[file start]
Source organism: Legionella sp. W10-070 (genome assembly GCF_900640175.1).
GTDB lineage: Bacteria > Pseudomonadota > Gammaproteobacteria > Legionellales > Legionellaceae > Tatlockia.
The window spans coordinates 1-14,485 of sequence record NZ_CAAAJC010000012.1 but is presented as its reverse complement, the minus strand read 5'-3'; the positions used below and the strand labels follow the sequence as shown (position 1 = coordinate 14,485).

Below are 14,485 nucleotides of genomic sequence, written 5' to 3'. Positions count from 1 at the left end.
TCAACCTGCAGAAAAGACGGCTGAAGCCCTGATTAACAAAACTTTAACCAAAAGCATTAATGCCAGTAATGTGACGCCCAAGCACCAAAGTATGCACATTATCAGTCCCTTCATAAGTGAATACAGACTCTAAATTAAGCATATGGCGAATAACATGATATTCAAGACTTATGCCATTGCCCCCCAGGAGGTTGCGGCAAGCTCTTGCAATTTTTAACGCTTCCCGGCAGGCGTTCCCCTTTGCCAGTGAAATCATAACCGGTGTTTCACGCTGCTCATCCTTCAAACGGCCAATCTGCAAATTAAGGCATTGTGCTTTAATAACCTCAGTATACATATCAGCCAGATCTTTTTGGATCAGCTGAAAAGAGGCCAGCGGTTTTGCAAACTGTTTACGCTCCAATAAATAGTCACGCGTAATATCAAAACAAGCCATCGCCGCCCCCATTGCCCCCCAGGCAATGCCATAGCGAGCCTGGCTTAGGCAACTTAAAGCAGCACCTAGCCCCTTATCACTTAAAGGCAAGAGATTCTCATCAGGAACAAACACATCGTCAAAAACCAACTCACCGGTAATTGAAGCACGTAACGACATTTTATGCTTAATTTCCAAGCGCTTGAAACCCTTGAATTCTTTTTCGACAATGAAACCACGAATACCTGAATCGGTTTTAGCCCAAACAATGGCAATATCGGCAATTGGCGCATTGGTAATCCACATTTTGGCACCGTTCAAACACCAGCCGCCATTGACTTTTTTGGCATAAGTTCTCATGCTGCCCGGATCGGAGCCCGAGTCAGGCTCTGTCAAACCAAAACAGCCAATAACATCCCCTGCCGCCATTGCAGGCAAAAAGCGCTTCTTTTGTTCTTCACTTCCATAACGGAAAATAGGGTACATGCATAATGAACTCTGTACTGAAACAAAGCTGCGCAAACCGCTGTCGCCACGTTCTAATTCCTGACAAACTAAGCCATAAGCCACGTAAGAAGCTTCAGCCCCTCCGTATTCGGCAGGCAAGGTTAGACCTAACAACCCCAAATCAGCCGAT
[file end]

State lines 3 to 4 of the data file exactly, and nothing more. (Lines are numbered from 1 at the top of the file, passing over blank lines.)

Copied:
The window spans coordinates 1-14,485 of sequence record NZ_CAAAJC010000012.1 but is presented as its reverse complement, the minus strand read 5'-3'; the positions used below and the strand labels follow the sequence as shown (position 1 = coordinate 14,485).

Below are 14,485 nucleotides of genomic sequence, written 5' to 3'. Positions count from 1 at the left end.